Life Unplugged

We traveled toVancouverrecently. I had to do a swing through the lower mainland promoting my new books and we were forced to stay in the downtown. I say forced because now that we live in the mountains outside ofKamloopsgoing to the city has become a chore.

            Our lives have slowed down for one thing. There’s no rush to be anywhere or do anything in our little house in the hills. As a writer I work out of home, so my days have become linked to the sense of ease that comes in a rural setting. There is never a sense of rush to anything.

            Because of that we’ve grown used to silence. Except for the music we play and the occasional movie or TV show, there’s no noise. We hear birds, coyotes, dogs barking, the wind in the tress and quiet, deep, meaningful quiet. In the city, silence is rare. Trying to sleep with sirens and traffic noise was almost impossible.

            And we hardly ever see anyone. We both work alone and we can go for days without seeing another person. In the city, we went for a walk among hundreds and hundreds of other people. It was a struggle to get anywhere. You got the feeling that if you lifted your feet the crowd would just carry you along.

            I watched people. As a writer people are my greatest resource and I’ve been an avid people watcher for years. But what I was seeing in the city disturbed me. Everywhere, it seemed, people were detached.

            On the sidewalks almost everyone had an IPod or music device plugged in. Or else they were talking on cell phones. As they walked none of them noticed where they were or who was passing by. They were insulated against everything.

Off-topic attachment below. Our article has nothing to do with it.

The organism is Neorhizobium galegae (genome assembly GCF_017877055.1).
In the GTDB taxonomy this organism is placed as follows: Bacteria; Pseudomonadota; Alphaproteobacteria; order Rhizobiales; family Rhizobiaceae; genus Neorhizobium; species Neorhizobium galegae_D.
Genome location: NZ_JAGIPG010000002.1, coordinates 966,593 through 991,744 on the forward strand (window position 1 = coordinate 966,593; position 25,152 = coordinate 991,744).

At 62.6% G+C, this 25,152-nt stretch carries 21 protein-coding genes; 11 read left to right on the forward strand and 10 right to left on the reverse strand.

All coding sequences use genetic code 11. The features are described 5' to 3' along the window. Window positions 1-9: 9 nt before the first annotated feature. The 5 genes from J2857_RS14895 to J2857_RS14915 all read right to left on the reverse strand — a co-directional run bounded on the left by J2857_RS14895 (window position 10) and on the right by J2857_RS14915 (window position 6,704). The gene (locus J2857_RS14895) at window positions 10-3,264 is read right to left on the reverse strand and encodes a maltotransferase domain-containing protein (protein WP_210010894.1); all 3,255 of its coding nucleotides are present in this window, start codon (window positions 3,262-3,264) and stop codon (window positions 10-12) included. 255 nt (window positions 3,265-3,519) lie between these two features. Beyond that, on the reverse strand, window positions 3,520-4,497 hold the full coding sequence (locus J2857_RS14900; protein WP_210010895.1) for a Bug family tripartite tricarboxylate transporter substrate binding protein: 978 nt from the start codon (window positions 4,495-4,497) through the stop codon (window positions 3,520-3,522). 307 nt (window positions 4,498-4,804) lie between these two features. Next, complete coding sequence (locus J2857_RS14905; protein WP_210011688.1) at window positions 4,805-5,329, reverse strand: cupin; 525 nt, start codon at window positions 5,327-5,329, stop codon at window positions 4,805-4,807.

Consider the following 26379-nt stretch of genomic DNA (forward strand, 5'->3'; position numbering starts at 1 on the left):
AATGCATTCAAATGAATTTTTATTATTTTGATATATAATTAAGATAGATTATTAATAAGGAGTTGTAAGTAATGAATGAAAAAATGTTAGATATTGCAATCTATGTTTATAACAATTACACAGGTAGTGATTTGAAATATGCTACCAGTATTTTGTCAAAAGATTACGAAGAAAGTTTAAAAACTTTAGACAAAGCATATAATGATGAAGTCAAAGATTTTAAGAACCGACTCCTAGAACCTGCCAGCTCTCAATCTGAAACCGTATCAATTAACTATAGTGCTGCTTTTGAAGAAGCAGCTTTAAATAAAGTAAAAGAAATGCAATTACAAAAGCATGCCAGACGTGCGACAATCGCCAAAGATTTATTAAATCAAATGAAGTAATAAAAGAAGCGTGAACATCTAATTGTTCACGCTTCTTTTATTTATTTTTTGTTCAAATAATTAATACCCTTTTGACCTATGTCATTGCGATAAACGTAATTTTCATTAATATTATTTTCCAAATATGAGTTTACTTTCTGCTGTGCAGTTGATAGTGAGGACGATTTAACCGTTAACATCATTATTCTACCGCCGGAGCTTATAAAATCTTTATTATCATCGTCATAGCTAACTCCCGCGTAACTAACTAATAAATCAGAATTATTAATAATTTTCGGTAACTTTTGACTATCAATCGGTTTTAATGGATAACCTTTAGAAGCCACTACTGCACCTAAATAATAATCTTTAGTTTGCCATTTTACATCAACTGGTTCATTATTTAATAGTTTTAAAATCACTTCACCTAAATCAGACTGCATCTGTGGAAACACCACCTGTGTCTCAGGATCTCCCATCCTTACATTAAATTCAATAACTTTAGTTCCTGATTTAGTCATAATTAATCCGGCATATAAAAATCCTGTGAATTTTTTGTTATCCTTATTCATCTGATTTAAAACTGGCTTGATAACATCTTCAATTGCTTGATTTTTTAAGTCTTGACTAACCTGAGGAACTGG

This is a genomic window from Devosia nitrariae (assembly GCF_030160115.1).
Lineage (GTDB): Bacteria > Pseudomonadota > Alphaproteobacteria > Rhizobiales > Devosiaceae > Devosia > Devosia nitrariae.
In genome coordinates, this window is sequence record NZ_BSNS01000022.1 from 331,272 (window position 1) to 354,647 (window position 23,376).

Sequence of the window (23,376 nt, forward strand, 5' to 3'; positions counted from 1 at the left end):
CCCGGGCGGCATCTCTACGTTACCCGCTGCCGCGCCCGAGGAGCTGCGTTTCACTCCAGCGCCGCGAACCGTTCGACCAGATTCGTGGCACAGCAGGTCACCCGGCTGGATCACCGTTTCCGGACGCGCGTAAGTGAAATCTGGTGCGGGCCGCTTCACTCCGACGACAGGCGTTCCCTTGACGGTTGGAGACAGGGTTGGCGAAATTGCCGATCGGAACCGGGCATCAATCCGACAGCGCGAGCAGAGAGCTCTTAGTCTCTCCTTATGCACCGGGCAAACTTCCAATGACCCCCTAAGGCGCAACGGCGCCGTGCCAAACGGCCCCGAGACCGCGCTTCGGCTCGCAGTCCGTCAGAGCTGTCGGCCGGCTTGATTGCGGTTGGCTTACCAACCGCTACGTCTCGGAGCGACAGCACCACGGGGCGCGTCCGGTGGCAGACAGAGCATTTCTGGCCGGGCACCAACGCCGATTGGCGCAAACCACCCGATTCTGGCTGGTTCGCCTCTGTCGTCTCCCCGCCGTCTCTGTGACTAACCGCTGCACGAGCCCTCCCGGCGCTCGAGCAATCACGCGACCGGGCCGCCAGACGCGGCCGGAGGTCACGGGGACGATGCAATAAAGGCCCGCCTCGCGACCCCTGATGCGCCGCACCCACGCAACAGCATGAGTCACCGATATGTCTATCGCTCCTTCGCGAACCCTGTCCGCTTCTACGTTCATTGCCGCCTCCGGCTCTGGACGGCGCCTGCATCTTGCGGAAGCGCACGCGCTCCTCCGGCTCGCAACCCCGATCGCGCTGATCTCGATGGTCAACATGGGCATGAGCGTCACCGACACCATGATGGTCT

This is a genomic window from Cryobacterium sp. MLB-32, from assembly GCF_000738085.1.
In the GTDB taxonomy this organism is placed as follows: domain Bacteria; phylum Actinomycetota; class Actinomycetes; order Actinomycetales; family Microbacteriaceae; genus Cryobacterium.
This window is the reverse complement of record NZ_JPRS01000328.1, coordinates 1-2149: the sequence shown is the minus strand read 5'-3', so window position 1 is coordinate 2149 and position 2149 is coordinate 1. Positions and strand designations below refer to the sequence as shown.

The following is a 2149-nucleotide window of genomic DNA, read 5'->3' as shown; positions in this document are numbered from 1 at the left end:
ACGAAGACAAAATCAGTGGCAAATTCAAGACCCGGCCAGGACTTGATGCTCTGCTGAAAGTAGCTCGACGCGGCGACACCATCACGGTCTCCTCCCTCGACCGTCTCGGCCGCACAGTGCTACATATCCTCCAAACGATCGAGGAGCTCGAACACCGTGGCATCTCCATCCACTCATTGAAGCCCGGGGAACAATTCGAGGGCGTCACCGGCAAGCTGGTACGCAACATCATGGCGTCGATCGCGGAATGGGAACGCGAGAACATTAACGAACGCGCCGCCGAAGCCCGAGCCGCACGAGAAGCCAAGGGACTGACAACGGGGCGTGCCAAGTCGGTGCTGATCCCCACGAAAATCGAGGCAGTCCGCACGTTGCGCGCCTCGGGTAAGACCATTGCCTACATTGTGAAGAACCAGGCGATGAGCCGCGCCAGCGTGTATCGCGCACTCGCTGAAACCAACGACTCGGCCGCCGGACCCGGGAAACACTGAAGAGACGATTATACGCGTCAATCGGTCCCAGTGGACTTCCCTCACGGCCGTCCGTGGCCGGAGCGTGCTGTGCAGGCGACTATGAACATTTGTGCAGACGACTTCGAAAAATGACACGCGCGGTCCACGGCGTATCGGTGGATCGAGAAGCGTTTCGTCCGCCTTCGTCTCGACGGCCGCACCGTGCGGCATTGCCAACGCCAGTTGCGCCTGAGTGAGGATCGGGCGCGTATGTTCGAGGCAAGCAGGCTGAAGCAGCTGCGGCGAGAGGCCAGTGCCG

A Cree elder once told me that the purpose of walking was to walk. He meant that the experience was the thing. He meant being mindful. He meant being present in my life at every moment. All those people were taken out of their experience and missing those moments.

            It saddened me. We have so little time here. Our lives go by in a blink and the measure of the journey lies in our recollections. The memories. The moments. The life defining people, places, and things we encounter. It’s hard to see those with your head down. When you don’t look at people you miss the pure magic of contrast.

            So unplug. Be still. Be present. I, for one, do not want to miss anything.

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About Richard Wagamese

I am a published author with 13 titles published by major Canadian publishers. I am a First Nations person from the Ojibway Nation in Northwestern, Ontario, Canada. As a professional writer since 1979 I have written for newspaper, radio television, magazines and book publishing. I love the culture of books and the people who populate it. 2012 recipient of the National Aboriginal Achievement Award for Media & Communications. View all posts by Richard Wagamese

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